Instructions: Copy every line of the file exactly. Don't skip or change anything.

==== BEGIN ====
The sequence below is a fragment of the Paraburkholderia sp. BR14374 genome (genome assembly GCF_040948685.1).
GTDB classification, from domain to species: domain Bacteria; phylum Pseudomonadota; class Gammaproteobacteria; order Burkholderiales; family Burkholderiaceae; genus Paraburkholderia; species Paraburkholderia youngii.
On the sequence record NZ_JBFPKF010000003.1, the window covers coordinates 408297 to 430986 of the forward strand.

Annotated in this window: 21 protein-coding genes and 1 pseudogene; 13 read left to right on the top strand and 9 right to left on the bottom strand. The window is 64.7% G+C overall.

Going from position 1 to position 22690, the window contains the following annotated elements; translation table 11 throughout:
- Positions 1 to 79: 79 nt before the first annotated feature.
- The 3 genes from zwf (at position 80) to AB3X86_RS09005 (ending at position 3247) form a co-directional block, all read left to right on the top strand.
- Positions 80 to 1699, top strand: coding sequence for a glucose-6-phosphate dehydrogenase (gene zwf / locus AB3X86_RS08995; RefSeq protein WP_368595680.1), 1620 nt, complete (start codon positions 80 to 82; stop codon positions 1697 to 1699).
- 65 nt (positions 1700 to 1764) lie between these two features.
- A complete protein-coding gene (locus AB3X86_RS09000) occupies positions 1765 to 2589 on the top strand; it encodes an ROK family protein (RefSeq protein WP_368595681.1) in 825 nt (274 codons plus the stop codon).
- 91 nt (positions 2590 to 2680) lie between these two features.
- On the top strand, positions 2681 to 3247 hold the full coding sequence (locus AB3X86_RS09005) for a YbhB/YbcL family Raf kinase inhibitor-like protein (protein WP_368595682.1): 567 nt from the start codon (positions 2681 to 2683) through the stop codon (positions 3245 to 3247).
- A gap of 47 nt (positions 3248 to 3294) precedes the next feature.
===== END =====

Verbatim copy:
The sequence below is a fragment of the Paraburkholderia sp. BR14374 genome (genome assembly GCF_040948685.1).
GTDB classification, from domain to species: domain Bacteria; phylum Pseudomonadota; class Gammaproteobacteria; order Burkholderiales; family Burkholderiaceae; genus Paraburkholderia; species Paraburkholderia youngii.
On the sequence record NZ_JBFPKF010000003.1, the window covers coordinates 408297 to 430986 of the forward strand.

Annotated in this window: 21 protein-coding genes and 1 pseudogene; 13 read left to right on the top strand and 9 right to left on the bottom strand. The window is 64.7% G+C overall.

Going from position 1 to position 22690, the window contains the following annotated elements; translation table 11 throughout:
- Positions 1 to 79: 79 nt before the first annotated feature.
- The 3 genes from zwf (at position 80) to AB3X86_RS09005 (ending at position 3247) form a co-directional block, all read left to right on the top strand.
- Positions 80 to 1699, top strand: coding sequence for a glucose-6-phosphate dehydrogenase (gene zwf / locus AB3X86_RS08995; RefSeq protein WP_368595680.1), 1620 nt, complete (start codon positions 80 to 82; stop codon positions 1697 to 1699).
- 65 nt (positions 1700 to 1764) lie between these two features.
- A complete protein-coding gene (locus AB3X86_RS09000) occupies positions 1765 to 2589 on the top strand; it encodes an ROK family protein (RefSeq protein WP_368595681.1) in 825 nt (274 codons plus the stop codon).
- 91 nt (positions 2590 to 2680) lie between these two features.
- On the top strand, positions 2681 to 3247 hold the full coding sequence (locus AB3X86_RS09005) for a YbhB/YbcL family Raf kinase inhibitor-like protein (protein WP_368595682.1): 567 nt from the start codon (positions 2681 to 2683) through the stop codon (positions 3245 to 3247).
- A gap of 47 nt (positions 3248 to 3294) precedes the next feature.